The family prayed regularly in a mosque not far from the church-heavy city. At about the time he began middle school, the Persian Gulf War began and, as he recalled, “it was not the easiest time to be named Hussain.” But he said he encountered very little religious persecution during a childhood that featured study, prayer and basketball — a passion he shares with the president. Hussain said it is his “dream” to play in one of Obama’s pickup games.
He graduated from the University of North Carolina at Chapel Hill, then enrolled at Harvard University to pursue a master’s degree in Arabic and Islamic studies. An internship after his first year of graduate school with Rep. Richard A. Gephardt (D-Mo.) cemented his interest in government, and he returned after completing his degree to work on the House Judiciary Committee and was there on the morning of the attacks of Sept. 11, 2001.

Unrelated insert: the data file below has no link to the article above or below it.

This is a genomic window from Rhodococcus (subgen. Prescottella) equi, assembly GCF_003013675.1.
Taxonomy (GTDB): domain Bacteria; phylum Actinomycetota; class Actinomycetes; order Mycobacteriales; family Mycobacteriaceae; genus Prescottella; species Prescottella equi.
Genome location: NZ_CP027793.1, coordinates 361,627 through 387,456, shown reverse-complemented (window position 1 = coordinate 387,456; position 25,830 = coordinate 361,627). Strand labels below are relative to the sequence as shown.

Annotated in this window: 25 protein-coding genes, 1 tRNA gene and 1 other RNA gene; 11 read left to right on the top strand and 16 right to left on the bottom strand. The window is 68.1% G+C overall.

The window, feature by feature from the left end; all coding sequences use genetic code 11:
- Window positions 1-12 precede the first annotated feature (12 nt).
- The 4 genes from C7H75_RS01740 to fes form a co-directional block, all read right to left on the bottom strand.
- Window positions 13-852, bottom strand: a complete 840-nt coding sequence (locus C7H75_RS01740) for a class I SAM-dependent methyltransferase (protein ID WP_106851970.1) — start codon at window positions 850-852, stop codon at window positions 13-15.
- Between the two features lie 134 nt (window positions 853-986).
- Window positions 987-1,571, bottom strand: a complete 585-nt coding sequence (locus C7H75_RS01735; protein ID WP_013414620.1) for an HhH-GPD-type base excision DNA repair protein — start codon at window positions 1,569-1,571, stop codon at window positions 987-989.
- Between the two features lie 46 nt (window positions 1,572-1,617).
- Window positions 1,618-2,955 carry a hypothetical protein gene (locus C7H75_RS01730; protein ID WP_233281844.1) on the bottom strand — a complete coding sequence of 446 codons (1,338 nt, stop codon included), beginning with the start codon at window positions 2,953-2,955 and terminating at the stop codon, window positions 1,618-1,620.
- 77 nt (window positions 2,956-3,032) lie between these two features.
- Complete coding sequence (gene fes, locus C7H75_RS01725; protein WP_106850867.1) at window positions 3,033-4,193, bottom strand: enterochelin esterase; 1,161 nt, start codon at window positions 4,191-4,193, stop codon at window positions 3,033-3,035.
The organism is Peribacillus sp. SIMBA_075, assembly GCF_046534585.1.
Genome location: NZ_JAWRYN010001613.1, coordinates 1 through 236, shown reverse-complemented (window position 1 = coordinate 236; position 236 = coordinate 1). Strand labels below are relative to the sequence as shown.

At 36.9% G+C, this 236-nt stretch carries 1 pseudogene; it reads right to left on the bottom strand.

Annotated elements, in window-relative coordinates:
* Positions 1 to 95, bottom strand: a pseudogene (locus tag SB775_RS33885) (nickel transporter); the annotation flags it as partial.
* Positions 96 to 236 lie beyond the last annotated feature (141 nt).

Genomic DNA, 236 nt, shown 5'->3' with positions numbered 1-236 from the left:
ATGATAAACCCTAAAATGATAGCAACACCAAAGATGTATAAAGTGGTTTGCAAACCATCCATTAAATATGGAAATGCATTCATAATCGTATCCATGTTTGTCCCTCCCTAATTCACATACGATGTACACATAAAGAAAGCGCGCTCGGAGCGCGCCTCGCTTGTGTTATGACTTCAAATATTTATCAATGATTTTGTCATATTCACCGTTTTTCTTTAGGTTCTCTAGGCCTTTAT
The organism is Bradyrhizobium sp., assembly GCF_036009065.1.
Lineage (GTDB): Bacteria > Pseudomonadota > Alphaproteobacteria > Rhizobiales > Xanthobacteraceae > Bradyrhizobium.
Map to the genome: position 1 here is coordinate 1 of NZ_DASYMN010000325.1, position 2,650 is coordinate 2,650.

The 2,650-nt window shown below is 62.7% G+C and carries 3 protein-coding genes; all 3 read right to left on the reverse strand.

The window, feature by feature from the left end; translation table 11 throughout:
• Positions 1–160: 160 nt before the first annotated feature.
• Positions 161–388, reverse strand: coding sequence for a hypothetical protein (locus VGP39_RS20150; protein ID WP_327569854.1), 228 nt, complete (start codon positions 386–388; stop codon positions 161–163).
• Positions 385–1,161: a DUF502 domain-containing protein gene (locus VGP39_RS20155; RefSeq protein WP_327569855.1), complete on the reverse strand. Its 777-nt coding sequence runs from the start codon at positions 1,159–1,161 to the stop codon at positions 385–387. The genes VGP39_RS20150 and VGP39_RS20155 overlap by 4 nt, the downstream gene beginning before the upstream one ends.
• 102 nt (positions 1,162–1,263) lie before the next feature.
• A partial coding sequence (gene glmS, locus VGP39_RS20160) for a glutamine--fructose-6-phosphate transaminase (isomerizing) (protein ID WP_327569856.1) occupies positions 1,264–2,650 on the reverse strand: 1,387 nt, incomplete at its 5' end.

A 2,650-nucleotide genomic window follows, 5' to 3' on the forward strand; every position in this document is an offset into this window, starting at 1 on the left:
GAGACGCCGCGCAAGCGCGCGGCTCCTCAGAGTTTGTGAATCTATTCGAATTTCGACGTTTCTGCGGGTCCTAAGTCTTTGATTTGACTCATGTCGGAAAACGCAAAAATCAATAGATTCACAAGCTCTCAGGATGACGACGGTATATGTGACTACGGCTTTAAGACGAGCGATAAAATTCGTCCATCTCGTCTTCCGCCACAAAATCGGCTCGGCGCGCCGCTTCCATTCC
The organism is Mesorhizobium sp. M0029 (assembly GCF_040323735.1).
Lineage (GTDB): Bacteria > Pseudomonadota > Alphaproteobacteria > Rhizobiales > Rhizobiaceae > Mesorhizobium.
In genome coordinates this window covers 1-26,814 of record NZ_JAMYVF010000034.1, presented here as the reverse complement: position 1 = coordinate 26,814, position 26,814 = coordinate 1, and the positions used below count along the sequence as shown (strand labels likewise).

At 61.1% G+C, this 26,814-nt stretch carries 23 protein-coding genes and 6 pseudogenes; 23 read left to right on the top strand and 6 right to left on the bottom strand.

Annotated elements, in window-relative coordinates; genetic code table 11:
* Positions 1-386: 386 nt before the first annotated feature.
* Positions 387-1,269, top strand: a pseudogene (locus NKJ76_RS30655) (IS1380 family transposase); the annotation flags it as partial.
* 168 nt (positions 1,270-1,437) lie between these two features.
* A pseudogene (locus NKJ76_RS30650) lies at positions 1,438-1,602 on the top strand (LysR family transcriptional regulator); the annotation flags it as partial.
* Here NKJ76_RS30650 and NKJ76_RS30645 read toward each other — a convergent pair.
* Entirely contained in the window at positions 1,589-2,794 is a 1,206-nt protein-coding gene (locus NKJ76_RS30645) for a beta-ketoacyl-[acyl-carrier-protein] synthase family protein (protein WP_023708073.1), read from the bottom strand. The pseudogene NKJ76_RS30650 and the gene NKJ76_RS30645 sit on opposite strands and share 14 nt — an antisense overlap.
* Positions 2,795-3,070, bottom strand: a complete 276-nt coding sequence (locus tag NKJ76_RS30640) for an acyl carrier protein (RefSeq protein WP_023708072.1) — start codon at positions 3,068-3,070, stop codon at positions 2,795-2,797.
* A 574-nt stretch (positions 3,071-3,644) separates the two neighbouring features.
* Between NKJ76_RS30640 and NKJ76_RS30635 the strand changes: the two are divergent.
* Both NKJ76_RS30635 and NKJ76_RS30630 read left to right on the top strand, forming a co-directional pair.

“I experienced firsthand being evacuated from the building, not knowing what was going on, seeing the twin towers burning on TV as soon as I got into work, not knowing . . . whether there was a plane heading for the Capitol,” he said. “I very much experienced the terror on that day myself.”
In the following days, he said, he experienced a “whole set of feelings,” from the initial fear of attack to worry about discrimination against American Muslims. He said he found that compassion, broader than the pockets of persecution, is often overlooked by Muslims here and abroad.
“A lot is made about American misperceptions about Muslim communities, but there’s a lot of misperceptions that Muslim communities have about the United States,” he said. To counter such misunderstandings of Muslim culture, Hussain cited his wife, whom he said “breaks down a lot of the misperceptions of women in Islam.” Isra Bhatty, a Yale Law School student currently on a Rhodes scholarship, wears the hijab and is an epic Chicago Bears fan.